Why buildings of the future need a wellness rating
Harry Fenner is CEO of Navana Property Group
Of the many and varied consequences for the property industry which the COVID-19 pandemic has brought about, one of the most positive and fascinating is the sharp refocusing on ‘healthy’ buildings.
Whilst we have become well-used to building regulations and ISO standards for construction, which govern everything tangible from materials to cladding and fire risk, there is an increasing appetite from investors and owners for buildings to adopt more holistic measures which improve environmental elements like hygiene, light and noise.
Wellness ratings for buildings are not new. The WELL standard launched in the United States in 2013, aimed at marrying design with evidence-based medical and scientific research. At that point it was very much driven by sustainability. Other ratings were since developed such as BREEAM, SKA and LEED which demonstrated a growing awareness of sustainability standards, considered through climate resilience and energy efficiency.
The trend towards rating buildings according to their healthiness has definitely garnered increased interest following the pandemic. However, wellness accreditation is now focused as much on the wellbeing of residents, occupiers and visitors as well as the eco-credentials of the building.
The relatively new IMMUNE certification is the first, open-source global standard to verify a building’s ability to withstand present and future health challenges.
Inspired by technologies successfully implemented by hospitals and ‘clean rooms’, the IMMUNE standard was recently adopted by the new Mace HQ at 155 Moorgate, London.
The highest level of IMMUNE rating is only given to buildings which meet stringent requirements for hygiene, sanitisation, air quality, water quality, lighting, hands free access, safe delivery procedures, social distancing measures and noise control.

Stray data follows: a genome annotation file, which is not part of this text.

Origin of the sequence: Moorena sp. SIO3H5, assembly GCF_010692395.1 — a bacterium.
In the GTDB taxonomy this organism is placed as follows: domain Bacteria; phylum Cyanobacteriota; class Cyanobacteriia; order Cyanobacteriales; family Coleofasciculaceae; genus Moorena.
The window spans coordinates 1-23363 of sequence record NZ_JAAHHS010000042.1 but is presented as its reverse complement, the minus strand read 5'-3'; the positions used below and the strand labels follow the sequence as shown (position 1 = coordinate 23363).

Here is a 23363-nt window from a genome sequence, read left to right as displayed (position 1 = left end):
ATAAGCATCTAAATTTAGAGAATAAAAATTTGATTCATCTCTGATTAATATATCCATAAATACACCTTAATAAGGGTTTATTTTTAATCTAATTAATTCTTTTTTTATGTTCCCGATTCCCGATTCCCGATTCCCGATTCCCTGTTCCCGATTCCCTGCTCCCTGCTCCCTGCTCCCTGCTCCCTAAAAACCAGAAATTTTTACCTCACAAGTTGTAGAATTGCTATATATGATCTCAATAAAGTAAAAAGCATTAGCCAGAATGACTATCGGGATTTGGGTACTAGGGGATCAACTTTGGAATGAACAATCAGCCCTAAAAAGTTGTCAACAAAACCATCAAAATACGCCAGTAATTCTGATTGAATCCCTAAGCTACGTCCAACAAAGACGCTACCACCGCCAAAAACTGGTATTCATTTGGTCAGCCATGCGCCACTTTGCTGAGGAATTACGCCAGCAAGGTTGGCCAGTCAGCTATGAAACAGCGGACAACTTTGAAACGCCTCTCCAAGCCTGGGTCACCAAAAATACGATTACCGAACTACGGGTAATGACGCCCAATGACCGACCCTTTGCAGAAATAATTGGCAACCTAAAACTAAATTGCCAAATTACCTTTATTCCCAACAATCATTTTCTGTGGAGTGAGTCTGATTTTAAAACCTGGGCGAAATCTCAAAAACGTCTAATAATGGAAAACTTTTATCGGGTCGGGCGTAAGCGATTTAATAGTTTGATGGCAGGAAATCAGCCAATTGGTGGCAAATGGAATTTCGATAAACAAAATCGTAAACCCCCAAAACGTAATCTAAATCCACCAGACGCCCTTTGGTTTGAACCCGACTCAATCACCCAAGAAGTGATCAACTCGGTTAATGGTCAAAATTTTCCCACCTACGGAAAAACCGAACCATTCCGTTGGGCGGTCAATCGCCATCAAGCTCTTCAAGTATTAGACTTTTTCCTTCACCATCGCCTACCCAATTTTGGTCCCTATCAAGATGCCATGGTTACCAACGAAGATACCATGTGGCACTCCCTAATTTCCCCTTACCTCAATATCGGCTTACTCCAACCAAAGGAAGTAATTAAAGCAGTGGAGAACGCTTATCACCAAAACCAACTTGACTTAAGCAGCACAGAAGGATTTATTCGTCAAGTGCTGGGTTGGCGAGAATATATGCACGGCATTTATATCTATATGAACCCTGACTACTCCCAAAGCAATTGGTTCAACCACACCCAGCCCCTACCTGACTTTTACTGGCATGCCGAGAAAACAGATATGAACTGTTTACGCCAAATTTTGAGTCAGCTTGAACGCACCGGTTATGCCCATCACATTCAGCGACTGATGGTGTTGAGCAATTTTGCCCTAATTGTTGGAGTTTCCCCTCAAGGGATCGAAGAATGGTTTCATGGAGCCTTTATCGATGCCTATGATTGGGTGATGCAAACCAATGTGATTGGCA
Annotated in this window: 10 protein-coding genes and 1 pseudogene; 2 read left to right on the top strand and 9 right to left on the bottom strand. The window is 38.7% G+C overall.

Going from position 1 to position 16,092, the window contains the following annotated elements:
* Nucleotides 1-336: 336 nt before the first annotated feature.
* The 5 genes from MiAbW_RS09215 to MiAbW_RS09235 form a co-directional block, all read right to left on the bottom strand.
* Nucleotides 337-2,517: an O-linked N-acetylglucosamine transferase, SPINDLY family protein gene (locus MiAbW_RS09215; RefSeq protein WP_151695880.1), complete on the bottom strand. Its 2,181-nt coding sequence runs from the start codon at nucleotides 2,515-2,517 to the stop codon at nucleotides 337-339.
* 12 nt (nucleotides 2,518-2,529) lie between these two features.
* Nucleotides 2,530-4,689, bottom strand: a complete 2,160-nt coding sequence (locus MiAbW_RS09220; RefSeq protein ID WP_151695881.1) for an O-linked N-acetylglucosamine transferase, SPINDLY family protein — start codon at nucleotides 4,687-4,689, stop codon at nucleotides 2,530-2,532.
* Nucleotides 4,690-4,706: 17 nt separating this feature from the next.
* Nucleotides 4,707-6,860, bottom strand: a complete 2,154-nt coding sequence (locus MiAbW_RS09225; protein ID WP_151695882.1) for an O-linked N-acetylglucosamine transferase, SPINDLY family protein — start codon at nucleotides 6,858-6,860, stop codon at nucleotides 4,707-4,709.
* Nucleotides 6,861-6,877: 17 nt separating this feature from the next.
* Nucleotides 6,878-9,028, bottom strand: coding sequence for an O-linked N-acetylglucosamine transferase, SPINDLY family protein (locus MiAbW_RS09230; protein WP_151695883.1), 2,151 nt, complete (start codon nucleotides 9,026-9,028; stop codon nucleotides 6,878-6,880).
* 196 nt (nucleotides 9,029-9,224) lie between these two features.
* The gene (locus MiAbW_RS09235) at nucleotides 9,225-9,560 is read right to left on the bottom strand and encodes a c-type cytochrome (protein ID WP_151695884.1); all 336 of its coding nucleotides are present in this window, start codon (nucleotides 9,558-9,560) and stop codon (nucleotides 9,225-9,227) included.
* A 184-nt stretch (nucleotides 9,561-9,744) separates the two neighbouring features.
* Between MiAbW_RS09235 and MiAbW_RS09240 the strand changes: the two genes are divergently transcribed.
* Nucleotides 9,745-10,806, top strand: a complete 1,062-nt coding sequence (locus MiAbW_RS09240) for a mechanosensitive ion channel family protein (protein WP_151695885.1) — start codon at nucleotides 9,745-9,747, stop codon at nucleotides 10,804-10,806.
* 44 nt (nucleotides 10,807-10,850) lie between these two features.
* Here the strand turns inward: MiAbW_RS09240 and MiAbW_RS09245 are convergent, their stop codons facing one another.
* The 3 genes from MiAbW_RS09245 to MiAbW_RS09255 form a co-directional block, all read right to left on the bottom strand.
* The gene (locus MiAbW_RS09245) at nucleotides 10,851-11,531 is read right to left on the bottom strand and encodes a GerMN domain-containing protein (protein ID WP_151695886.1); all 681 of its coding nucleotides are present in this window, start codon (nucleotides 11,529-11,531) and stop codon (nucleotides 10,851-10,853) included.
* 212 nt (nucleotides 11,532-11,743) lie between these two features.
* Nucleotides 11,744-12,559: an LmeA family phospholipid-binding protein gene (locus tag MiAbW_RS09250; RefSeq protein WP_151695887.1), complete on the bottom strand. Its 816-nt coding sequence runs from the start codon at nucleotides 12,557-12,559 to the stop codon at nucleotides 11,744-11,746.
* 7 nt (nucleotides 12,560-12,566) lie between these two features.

Although it was first developed for commercial buildings, we are now seeing the rating adapted for use in residential, hospitality and retail buildings by the most forward-thinking developers.
We spend 90 per cent of our time inside buildings and designs like this will prove key as we reimagine a post COVID-19 era. It is necessary to design and engineer indoor spaces as productive and safe environments, with the capacity mitigate the spread of viruses. Developers must now consider the ‘biome’ of their buildings, to ensure positive living and working environments.
We will see the increasing consideration of measures such walls covered with antimicrobial paint, proven to prevent bacteria as well as mould and mildew growth.
Smart building technologies such as hands-free virtual doors will offer a safe and socially distanced solution, ideal for high-rise buildings where communal touch-points are considered a key risk area.
There will be widespread adoption of improved lighting, acoustics, biophilic design and air quality.
As we are adjusting to life with, and in the future, hopefully after COVID-19, I believe it is increasingly vital for developers and building managers to encourage these wellness innovations and ratings to further drive the built environment’s collective commitment to promote healthier people and a healthier planet.